In Old Time Blues’s continuing appreciation of both territory jazz bands and artists and musicians from Texas, we now turn our attention to one of the most successful dance orchestras from the state of Texas: that of Herman Waldman.
Bandleader Herman Waldman was born in New York City on January 26, 1902 (by his own account, though some sources suggest a date of two days later), the son of Austro-Hungarian immigrants Morris and Anna (née Sororowitz) Waldman. The family had taken up residence in Dallas, Texas, before Herman was twenty. As a youth, he worked as a clerk in a railroad office. A violinist, Waldman had formed his orchestra by the latter years of the 1920s. They were said to have had engagements at Dallas’s Adolphus and Baker Hotels, which also hosted the talents of Alphonso Trent and Jack Gardner at different times. The band was playing hot when they recorded for the first time as part of the Brunswick-Balke-Collender Company’s field trip to Dallas in October of 1929. That session produced only one record: the hot jazz “Marbles” and “Waiting”. When Brunswick ventured to San Antonio two years later, Waldman’s orchestra recorded once again, again producing only one record. In addition to their sparse recordings, the Waldman band toured around the southern and southwestern states, reportedly appearing at the Peabody Hotel in Memphis and the Muehlebach Hotel in Kansas City. In between their recording sessions, a young trumpeter named Harry James joined Waldman’s band, before moving on to the nationally successful Ben Pollack’s orchestra. In the midst of the Great Depression, the group made their final recordings, this time for Bluebird, at the Texas Hotel in San Antonio, on April 3, 1934, this time making two records. By that time, scarcely any trace of the hot band that produced “Marbles” back in ’29 was audible; instead, they played popular tunes in the fashion of the sweet dance bands prevalent in the day, though they did so with the proficiency of any of the big New York orchestras. Though they never recorded again, Waldman and his orchestra were still going at least as late as 1941. Herman Waldman died in Dallas on March 7, 1991.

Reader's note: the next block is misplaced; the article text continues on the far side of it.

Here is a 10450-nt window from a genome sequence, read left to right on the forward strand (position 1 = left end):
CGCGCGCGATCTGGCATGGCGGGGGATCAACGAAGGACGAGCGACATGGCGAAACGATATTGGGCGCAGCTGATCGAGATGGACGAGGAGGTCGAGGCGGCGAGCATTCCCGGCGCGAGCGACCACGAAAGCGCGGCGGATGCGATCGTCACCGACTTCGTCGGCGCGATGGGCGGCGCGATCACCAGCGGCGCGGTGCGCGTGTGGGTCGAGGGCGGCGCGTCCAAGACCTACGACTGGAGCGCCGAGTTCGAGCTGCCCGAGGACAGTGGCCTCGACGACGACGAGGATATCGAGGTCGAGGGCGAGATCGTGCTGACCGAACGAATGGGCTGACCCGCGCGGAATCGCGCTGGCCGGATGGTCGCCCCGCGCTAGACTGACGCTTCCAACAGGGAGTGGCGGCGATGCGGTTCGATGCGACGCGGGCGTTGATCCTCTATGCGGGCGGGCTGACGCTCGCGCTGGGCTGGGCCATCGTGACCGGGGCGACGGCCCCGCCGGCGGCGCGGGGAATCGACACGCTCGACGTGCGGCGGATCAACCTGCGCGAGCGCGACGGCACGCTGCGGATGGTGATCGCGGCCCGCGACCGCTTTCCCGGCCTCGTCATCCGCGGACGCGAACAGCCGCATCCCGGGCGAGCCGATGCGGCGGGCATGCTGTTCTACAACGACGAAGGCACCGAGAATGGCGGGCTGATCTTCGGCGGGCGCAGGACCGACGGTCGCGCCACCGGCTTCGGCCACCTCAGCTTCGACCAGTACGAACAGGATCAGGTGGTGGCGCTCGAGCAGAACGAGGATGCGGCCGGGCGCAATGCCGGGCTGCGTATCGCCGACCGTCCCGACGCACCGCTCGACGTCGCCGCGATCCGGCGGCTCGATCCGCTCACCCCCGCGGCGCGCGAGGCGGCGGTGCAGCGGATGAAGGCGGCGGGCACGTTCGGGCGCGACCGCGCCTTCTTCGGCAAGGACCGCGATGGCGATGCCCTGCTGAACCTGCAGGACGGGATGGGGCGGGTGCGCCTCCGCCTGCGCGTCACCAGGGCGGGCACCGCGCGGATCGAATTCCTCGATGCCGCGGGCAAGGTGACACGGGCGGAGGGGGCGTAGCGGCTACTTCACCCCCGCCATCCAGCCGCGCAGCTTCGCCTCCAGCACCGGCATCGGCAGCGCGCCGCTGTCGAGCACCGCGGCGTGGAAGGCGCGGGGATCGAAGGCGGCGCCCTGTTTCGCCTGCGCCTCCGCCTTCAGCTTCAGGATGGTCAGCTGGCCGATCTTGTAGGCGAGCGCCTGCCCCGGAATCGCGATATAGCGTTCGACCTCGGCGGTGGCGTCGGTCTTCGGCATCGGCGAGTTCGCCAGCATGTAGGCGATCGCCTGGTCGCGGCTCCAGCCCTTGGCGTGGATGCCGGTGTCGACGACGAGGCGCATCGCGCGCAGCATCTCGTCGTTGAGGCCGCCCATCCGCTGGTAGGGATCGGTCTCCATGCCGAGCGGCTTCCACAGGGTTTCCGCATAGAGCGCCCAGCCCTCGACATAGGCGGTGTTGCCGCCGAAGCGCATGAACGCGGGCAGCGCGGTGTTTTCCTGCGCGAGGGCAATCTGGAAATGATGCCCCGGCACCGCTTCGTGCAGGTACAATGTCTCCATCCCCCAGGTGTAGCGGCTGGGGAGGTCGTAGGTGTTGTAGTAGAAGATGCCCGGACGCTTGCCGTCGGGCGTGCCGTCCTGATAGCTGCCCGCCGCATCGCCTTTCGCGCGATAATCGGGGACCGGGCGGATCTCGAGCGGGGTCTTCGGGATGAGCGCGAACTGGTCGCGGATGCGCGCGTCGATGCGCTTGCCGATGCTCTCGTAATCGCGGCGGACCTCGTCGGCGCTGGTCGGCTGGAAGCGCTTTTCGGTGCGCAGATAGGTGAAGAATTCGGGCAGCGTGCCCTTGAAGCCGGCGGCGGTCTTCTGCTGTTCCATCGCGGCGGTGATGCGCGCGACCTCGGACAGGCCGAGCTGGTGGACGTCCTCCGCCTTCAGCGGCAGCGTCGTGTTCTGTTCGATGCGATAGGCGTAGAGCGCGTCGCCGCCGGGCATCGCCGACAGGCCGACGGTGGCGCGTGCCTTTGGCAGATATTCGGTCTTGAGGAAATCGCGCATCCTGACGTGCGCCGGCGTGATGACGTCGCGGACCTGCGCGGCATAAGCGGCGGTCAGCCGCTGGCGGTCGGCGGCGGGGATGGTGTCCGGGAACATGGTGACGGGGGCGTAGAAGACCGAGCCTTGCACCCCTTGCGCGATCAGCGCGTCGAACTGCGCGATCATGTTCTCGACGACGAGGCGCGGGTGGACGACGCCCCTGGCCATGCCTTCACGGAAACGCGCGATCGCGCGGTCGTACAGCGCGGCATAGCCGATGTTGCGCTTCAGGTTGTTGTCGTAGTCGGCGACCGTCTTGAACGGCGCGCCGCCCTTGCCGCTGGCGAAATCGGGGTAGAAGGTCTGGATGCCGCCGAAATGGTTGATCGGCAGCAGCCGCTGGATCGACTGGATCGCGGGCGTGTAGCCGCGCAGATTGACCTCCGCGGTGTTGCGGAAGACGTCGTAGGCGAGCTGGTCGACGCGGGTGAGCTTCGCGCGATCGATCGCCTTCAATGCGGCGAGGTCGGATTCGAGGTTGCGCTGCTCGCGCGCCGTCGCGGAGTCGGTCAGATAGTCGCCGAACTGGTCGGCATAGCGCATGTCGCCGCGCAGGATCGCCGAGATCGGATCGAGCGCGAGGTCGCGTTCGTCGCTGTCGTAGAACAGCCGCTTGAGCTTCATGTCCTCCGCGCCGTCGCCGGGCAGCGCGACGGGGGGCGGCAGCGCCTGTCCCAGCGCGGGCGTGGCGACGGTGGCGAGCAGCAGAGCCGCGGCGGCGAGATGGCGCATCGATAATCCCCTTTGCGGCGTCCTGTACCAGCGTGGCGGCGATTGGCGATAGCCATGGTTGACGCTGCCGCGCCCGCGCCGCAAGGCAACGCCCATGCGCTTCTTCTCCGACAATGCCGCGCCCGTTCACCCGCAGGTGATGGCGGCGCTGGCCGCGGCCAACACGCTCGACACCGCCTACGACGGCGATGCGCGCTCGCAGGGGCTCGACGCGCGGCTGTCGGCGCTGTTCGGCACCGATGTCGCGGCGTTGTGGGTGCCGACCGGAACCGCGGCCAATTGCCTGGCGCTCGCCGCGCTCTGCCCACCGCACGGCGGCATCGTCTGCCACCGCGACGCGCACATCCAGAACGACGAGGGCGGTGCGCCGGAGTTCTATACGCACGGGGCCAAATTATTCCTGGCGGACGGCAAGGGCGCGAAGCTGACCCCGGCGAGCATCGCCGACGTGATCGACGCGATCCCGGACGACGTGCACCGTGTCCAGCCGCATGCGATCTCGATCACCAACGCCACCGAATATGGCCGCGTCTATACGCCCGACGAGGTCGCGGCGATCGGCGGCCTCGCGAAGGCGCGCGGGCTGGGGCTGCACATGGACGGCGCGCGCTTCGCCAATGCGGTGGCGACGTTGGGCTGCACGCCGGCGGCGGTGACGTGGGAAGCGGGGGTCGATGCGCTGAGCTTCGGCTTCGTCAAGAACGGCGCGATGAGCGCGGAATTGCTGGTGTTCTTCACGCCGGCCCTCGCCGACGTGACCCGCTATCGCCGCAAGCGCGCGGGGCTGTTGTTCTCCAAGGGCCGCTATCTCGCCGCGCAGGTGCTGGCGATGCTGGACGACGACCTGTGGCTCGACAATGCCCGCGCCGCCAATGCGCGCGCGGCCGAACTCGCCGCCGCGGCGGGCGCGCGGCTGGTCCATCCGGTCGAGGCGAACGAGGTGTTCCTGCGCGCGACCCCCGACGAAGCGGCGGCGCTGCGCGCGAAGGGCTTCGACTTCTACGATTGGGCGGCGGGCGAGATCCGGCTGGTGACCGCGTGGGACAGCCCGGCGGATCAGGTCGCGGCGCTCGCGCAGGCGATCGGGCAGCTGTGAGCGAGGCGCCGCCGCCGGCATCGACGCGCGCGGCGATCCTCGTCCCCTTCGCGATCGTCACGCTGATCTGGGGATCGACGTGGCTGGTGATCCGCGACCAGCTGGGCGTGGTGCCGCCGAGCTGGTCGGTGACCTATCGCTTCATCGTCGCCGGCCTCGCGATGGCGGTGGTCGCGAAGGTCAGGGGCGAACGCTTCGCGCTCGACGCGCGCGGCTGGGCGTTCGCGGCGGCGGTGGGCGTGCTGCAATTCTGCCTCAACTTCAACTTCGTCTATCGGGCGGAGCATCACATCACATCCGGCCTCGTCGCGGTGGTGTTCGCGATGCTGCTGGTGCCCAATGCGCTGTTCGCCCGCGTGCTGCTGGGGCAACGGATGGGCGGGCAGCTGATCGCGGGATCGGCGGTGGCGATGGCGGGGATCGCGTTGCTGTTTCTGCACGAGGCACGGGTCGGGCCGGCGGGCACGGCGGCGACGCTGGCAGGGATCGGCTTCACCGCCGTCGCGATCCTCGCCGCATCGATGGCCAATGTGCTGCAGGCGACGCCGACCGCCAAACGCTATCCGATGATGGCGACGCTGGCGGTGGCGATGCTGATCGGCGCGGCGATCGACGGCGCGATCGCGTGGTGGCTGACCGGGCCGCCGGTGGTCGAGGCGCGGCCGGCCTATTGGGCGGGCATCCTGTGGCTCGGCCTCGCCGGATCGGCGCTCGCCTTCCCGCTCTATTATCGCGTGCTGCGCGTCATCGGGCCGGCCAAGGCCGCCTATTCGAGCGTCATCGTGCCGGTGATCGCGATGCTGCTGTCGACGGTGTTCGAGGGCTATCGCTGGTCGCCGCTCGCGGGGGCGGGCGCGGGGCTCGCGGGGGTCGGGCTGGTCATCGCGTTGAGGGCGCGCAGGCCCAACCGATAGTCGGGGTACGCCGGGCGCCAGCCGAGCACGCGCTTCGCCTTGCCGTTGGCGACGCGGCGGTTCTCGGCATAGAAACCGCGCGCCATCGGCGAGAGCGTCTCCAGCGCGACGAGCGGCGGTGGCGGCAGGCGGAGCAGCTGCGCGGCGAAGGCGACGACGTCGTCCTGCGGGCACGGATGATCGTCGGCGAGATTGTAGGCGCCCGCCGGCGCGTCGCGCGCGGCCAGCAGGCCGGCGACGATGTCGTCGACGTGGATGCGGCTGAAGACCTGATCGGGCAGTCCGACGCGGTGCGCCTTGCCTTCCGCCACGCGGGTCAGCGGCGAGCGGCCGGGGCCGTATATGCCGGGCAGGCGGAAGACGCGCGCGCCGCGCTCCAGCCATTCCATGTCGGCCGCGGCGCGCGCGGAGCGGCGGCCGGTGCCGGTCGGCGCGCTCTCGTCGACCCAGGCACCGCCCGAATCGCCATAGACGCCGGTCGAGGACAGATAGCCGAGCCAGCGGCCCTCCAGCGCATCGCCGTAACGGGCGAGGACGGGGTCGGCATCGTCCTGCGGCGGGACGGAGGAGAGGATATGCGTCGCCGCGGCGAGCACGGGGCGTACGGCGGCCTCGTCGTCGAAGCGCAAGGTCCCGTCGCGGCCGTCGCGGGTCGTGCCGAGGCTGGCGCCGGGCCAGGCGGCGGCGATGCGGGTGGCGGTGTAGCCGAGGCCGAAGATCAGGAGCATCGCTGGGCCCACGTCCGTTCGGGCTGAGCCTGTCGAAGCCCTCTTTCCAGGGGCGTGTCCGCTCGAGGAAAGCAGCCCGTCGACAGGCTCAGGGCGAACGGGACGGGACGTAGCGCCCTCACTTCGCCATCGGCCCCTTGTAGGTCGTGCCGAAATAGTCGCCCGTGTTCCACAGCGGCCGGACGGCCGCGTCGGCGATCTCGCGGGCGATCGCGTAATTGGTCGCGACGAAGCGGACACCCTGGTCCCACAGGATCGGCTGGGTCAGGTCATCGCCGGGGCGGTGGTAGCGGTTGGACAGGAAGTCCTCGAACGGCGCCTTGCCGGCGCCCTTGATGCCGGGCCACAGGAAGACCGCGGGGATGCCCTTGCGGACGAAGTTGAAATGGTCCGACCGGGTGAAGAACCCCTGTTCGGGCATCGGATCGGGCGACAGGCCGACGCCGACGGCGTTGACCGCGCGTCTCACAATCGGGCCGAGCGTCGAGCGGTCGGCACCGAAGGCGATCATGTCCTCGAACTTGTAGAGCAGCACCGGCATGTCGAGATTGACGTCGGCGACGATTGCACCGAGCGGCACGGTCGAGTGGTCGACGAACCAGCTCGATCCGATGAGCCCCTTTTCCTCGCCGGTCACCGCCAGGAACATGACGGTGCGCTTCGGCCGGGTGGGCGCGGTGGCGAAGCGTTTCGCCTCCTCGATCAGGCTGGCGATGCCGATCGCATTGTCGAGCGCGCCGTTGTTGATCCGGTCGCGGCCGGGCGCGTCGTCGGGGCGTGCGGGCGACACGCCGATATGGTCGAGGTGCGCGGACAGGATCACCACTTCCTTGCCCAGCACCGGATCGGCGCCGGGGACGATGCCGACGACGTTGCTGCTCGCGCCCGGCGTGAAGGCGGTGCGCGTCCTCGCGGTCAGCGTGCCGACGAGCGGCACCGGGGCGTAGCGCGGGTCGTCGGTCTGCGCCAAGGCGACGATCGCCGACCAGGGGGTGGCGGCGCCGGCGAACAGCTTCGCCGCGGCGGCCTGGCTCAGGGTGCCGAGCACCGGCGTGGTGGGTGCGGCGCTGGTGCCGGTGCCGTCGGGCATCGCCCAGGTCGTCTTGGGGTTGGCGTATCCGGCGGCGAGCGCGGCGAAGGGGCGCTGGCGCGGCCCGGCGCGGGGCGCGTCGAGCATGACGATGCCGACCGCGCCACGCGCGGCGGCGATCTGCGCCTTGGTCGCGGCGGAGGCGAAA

Brunswick 6181 was recorded on the afternoon of August 31, 1931, in San Antonio, Texas. Waldman’s band is made up of Rex Preis and Ken Switzer on trumpets, Bill Clemens on trombone, Bob “Baldy” Harris and Jimmy Segers (or “Segars”) on clarinet and alto sax, Arno “Tink” Navratil on clarinet and tenor sax, Herman Waldman on violin, Tom Blake on piano, Vernon Mills on banjo, Barney Dodd on tuba, and Reggie Kaughlin on drums.
On the first side, Waldman’s orchestra plays “Got No Honey”, a composition by band members Arno “Tink” Navratil and Jimmy Segers, and seemingly the only recording of this song. Trumpet man Ken Switzer takes the vocal.
On the flip-side, they play a competent rendition of the Hoagy Carmichael standard “Lazy River”. Banjoist Vernon Mills sings the lyric, joined by a trio consisting of Switzer and two others.